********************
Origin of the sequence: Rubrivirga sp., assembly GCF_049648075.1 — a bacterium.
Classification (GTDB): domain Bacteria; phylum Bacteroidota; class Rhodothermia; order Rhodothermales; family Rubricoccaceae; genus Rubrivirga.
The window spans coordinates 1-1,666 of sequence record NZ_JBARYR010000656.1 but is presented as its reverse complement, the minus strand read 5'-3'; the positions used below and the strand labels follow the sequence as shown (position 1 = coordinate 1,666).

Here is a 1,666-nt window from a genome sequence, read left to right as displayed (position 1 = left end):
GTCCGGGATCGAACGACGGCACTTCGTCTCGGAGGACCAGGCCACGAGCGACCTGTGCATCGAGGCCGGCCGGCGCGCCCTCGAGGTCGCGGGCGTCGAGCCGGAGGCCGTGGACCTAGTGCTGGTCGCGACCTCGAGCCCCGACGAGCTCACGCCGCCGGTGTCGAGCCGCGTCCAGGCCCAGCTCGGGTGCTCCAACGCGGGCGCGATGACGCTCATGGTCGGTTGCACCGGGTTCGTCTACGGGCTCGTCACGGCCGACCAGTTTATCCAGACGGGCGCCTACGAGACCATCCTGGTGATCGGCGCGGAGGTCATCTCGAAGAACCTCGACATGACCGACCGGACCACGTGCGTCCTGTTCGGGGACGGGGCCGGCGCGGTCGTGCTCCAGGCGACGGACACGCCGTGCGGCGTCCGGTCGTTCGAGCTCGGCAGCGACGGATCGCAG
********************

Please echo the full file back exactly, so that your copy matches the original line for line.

Origin of the sequence: Rubrivirga sp., assembly GCF_049648075.1 — a bacterium.
Classification (GTDB): domain Bacteria; phylum Bacteroidota; class Rhodothermia; order Rhodothermales; family Rubricoccaceae; genus Rubrivirga.
The window spans coordinates 1-1,666 of sequence record NZ_JBARYR010000656.1 but is presented as its reverse complement, the minus strand read 5'-3'; the positions used below and the strand labels follow the sequence as shown (position 1 = coordinate 1,666).

Here is a 1,666-nt window from a genome sequence, read left to right as displayed (position 1 = left end):
GTCCGGGATCGAACGACGGCACTTCGTCTCGGAGGACCAGGCCACGAGCGACCTGTGCATCGAGGCCGGCCGGCGCGCCCTCGAGGTCGCGGGCGTCGAGCCGGAGGCCGTGGACCTAGTGCTGGTCGCGACCTCGAGCCCCGACGAGCTCACGCCGCCGGTGTCGAGCCGCGTCCAGGCCCAGCTCGGGTGCTCCAACGCGGGCGCGATGACGCTCATGGTCGGTTGCACCGGGTTCGTCTACGGGCTCGTCACGGCCGACCAGTTTATCCAGACGGGCGCCTACGAGACCATCCTGGTGATCGGCGCGGAGGTCATCTCGAAGAACCTCGACATGACCGACCGGACCACGTGCGTCCTGTTCGGGGACGGGGCCGGCGCGGTCGTGCTCCAGGCGACGGACACGCCGTGCGGCGTCCGGTCGTTCGAGCTCGGCAGCGACGGATCGCAG